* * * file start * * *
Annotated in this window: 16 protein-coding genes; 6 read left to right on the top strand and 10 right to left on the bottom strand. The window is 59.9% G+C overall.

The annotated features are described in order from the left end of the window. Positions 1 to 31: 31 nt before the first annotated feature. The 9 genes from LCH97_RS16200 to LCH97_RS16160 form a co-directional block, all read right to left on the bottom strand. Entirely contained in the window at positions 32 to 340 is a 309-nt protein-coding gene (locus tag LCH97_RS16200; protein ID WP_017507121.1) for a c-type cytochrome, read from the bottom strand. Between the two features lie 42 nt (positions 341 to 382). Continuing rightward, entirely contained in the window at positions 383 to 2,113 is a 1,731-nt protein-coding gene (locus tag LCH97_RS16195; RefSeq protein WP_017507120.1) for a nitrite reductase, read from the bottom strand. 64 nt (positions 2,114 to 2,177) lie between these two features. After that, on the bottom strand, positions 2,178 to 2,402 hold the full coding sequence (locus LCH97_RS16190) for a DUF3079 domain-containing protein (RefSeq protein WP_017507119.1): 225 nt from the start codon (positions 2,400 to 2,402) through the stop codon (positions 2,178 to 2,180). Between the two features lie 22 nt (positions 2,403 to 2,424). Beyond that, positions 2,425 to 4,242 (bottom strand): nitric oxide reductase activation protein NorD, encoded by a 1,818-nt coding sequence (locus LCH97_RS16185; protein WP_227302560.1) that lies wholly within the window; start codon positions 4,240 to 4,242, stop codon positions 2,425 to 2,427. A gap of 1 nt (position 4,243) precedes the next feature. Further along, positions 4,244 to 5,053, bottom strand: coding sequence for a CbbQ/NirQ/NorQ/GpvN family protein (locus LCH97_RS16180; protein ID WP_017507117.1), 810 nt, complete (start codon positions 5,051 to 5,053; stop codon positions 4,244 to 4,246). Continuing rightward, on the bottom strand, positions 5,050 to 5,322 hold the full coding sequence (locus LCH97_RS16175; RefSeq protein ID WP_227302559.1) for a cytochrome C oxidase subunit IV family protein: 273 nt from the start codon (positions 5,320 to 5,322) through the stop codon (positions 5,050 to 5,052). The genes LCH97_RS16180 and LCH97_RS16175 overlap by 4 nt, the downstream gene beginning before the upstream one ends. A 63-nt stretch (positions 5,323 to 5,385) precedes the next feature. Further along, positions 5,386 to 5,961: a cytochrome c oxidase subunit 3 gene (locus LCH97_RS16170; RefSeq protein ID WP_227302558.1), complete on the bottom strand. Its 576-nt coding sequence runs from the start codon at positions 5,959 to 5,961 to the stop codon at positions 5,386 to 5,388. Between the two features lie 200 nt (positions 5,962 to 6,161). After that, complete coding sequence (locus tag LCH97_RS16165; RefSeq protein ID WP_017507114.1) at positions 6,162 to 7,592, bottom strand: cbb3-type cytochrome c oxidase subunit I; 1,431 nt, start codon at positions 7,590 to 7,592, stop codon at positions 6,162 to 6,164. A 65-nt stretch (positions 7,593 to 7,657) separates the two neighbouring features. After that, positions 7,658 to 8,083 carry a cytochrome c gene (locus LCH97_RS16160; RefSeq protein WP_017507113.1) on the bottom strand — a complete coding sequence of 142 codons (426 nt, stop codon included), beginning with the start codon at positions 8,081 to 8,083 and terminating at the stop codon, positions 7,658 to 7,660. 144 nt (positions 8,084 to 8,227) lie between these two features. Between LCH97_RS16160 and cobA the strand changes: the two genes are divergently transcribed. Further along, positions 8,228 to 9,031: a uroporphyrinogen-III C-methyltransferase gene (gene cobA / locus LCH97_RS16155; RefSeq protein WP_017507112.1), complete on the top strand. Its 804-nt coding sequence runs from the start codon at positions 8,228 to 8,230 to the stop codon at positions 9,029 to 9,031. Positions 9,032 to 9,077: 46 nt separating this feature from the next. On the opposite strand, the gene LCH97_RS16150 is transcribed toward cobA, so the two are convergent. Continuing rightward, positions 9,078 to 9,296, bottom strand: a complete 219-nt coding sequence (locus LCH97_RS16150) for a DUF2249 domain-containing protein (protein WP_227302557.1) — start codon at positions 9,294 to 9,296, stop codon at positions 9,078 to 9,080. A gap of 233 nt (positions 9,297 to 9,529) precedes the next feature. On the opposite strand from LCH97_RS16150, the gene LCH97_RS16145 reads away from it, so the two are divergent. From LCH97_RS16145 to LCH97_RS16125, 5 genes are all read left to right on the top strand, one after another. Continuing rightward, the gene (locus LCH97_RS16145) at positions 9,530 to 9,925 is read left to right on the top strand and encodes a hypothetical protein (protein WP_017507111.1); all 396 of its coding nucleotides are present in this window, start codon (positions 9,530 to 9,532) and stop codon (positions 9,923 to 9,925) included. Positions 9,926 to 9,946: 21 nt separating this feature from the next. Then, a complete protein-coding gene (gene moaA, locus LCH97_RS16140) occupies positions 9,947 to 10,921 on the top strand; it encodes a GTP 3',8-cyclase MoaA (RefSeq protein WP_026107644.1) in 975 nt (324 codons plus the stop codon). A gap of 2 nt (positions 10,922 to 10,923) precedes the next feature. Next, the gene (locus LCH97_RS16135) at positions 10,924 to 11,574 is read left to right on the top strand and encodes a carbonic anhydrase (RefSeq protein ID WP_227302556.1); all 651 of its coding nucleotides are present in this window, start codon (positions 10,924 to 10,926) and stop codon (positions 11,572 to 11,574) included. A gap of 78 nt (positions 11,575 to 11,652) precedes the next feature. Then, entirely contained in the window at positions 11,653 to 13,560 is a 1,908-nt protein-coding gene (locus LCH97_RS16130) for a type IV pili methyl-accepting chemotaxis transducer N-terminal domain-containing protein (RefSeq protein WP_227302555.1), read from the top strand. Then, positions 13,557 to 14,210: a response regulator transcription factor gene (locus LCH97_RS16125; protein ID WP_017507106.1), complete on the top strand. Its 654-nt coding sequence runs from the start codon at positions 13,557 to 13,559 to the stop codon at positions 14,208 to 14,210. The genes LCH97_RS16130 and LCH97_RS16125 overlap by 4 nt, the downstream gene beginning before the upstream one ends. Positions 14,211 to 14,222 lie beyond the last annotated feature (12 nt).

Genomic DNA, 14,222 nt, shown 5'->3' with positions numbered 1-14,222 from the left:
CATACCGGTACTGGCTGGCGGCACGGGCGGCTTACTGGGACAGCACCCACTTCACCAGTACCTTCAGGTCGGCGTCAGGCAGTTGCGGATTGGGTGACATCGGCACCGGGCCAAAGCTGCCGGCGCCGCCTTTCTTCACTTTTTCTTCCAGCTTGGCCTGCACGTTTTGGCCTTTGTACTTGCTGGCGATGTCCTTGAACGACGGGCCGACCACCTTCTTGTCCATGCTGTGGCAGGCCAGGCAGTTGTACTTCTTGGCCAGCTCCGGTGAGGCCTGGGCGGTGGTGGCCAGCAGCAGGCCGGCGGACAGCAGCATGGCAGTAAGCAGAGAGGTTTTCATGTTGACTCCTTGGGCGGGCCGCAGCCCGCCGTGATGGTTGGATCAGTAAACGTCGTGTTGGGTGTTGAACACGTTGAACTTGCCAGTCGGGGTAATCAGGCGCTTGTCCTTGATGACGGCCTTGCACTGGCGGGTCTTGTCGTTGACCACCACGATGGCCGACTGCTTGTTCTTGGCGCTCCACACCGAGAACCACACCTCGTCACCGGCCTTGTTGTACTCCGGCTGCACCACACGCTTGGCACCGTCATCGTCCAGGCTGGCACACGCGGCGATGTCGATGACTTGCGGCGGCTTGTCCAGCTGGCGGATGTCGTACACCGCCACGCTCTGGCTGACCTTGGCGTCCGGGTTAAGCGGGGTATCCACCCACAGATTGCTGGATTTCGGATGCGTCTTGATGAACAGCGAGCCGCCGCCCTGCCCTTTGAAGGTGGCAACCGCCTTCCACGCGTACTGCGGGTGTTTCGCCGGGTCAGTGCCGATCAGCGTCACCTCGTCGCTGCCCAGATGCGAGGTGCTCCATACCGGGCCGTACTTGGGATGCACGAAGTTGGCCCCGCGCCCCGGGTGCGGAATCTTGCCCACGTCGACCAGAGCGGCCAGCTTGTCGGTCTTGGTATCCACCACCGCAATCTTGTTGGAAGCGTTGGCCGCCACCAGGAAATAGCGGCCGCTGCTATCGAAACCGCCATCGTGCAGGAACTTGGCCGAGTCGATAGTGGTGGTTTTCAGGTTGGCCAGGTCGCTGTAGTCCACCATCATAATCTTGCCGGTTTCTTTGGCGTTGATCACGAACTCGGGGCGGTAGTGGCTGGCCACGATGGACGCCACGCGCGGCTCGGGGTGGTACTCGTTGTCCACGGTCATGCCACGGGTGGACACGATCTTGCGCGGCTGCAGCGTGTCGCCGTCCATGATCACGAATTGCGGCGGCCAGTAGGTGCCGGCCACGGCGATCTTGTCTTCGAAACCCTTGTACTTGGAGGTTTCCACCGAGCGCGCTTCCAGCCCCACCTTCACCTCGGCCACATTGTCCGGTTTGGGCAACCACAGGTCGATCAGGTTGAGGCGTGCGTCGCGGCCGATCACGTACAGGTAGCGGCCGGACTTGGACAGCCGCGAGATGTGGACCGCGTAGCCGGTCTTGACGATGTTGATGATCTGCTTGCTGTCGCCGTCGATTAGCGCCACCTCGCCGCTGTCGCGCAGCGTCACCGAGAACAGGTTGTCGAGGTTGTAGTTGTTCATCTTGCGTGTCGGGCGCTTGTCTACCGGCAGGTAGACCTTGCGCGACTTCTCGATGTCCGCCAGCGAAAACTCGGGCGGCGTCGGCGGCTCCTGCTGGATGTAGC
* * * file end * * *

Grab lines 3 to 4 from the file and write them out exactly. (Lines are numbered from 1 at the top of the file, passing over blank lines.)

Genomic DNA, 14,222 nt, shown 5'->3' with positions numbered 1-14,222 from the left:
CATACCGGTACTGGCTGGCGGCACGGGCGGCTTACTGGGACAGCACCCACTTCACCAGTACCTTCAGGTCGGCGTCAGGCAGTTGCGGATTGGGTGACATCGGCACCGGGCCAAAGCTGCCGGCGCCGCCTTTCTTCACTTTTTCTTCCAGCTTGGCCTGCACGTTTTGGCCTTTGTACTTGCTGGCGATGTCCTTGAACGACGGGCCGACCACCTTCTTGTCCATGCTGTGGCAGGCCAGGCAGTTGTACTTCTTGGCCAGCTCCGGTGAGGCCTGGGCGGTGGTGGCCAGCAGCAGGCCGGCGGACAGCAGCATGGCAGTAAGCAGAGAGGTTTTCATGTTGACTCCTTGGGCGGGCCGCAGCCCGCCGTGATGGTTGGATCAGTAAACGTCGTGTTGGGTGTTGAACACGTTGAACTTGCCAGTCGGGGTAATCAGGCGCTTGTCCTTGATGACGGCCTTGCACTGGCGGGTCTTGTCGTTGACCACCACGATGGCCGACTGCTTGTTCTTGGCGCTCCACACCGAGAACCACACCTCGTCACCGGCCTTGTTGTACTCCGGCTGCACCACACGCTTGGCACCGTCATCGTCCAGGCTGGCACACGCGGCGATGTCGATGACTTGCGGCGGCTTGTCCAGCTGGCGGATGTCGTACACCGCCACGCTCTGGCTGACCTTGGCGTCCGGGTTAAGCGGGGTATCCACCCACAGATTGCTGGATTTCGGATGCGTCTTGATGAACAGCGAGCCGCCGCCCTGCCCTTTGAAGGTGGCAACCGCCTTCCACGCGTACTGCGGGTGTTTCGCCGGGTCAGTGCCGATCAGCGTCACCTCGTCGCTGCCCAGATGCGAGGTGCTCCATACCGGGCCGTACTTGGGATGCACGAAGTTGGCCCCGCGCCCCGGGTGCGGAATCTTGCCCACGTCGACCAGAGCGGCCAGCTTGTCGGTCTTGGTATCCACCACCGCAATCTTGTTGGAAGCGTTGGCCGCCACCAGGAAATAGCGGCCGCTGCTATCGAAACCGCCATCGTGCAGGAACTTGGCCGAGTCGATAGTGGTGGTTTTCAGGTTGGCCAGGTCGCTGTAGTCCACCATCATAATCTTGCCGGTTTCTTTGGCGTTGATCACGAACTCGGGGCGGTAGTGGCTGGCCACGATGGACGCCACGCGCGGCTCGGGGTGGTACTCGTTGTCCACGGTCATGCCACGGGTGGACACGATCTTGCGCGGCTGCAGCGTGTCGCCGTCCATGATCACGAATTGCGGCGGCCAGTAGGTGCCGGCCACGGCGATCTTGTCTTCGAAACCCTTGTACTTGGAGGTTTCCACCGAGCGCGCTTCCAGCCCCACCTTCACCTCGGCCACATTGTCCGGTTTGGGCAACCACAGGTCGATCAGGTTGAGGCGTGCGTCGCGGCCGATCACGTACAGGTAGCGGCCGGACTTGGACAGCCGCGAGATGTGGACCGCGTAGCCGGTCTTGACGATGTTGATGATCTGCTTGCTGTCGCCGTCGATTAGCGCCACCTCGCCGCTGTCGCGCAGCGTCACCGAGAACAGGTTGTCGAGGTTGTAGTTGTTCATCTTGCGTGTCGGGCGCTTGTCTACCGGCAGGTAGACCTTGCGCGACTTCTCGATGTCCGCCAGCGAAAACTCGGGCGGCGTCGGCGGCTCCTGCTGGATGTAGC